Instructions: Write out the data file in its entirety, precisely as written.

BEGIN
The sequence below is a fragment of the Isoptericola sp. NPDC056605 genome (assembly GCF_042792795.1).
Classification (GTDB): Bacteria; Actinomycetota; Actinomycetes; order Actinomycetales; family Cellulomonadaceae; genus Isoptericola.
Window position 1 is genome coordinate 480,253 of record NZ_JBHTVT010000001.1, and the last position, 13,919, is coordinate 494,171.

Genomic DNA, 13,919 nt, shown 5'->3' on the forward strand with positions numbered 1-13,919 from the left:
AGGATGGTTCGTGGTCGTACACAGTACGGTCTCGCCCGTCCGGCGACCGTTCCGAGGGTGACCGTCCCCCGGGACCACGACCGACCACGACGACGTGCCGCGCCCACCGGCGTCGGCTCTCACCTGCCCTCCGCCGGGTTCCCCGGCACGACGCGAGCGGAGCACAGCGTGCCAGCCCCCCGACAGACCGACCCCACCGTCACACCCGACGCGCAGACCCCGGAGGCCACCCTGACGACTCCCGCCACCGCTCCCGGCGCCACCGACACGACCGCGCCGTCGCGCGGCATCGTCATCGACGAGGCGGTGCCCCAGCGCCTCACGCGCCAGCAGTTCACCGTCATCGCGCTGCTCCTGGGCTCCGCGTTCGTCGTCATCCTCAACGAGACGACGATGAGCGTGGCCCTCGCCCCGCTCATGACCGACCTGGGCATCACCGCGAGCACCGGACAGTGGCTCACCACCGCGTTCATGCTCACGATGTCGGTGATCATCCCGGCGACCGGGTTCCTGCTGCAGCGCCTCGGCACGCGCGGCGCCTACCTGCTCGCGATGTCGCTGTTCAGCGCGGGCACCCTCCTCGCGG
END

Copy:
The sequence below is a fragment of the Isoptericola sp. NPDC056605 genome (assembly GCF_042792795.1).
Classification (GTDB): Bacteria; Actinomycetota; Actinomycetes; order Actinomycetales; family Cellulomonadaceae; genus Isoptericola.
Window position 1 is genome coordinate 480,253 of record NZ_JBHTVT010000001.1, and the last position, 13,919, is coordinate 494,171.

Genomic DNA, 13,919 nt, shown 5'->3' on the forward strand with positions numbered 1-13,919 from the left:
AGGATGGTTCGTGGTCGTACACAGTACGGTCTCGCCCGTCCGGCGACCGTTCCGAGGGTGACCGTCCCCCGGGACCACGACCGACCACGACGACGTGCCGCGCCCACCGGCGTCGGCTCTCACCTGCCCTCCGCCGGGTTCCCCGGCACGACGCGAGCGGAGCACAGCGTGCCAGCCCCCCGACAGACCGACCCCACCGTCACACCCGACGCGCAGACCCCGGAGGCCACCCTGACGACTCCCGCCACCGCTCCCGGCGCCACCGACACGACCGCGCCGTCGCGCGGCATCGTCATCGACGAGGCGGTGCCCCAGCGCCTCACGCGCCAGCAGTTCACCGTCATCGCGCTGCTCCTGGGCTCCGCGTTCGTCGTCATCCTCAACGAGACGACGATGAGCGTGGCCCTCGCCCCGCTCATGACCGACCTGGGCATCACCGCGAGCACCGGACAGTGGCTCACCACCGCGTTCATGCTCACGATGTCGGTGATCATCCCGGCGACCGGGTTCCTGCTGCAGCGCCTCGGCACGCGCGGCGCCTACCTGCTCGCGATGTCGCTGTTCAGCGCGGGCACCCTCCTCGCGG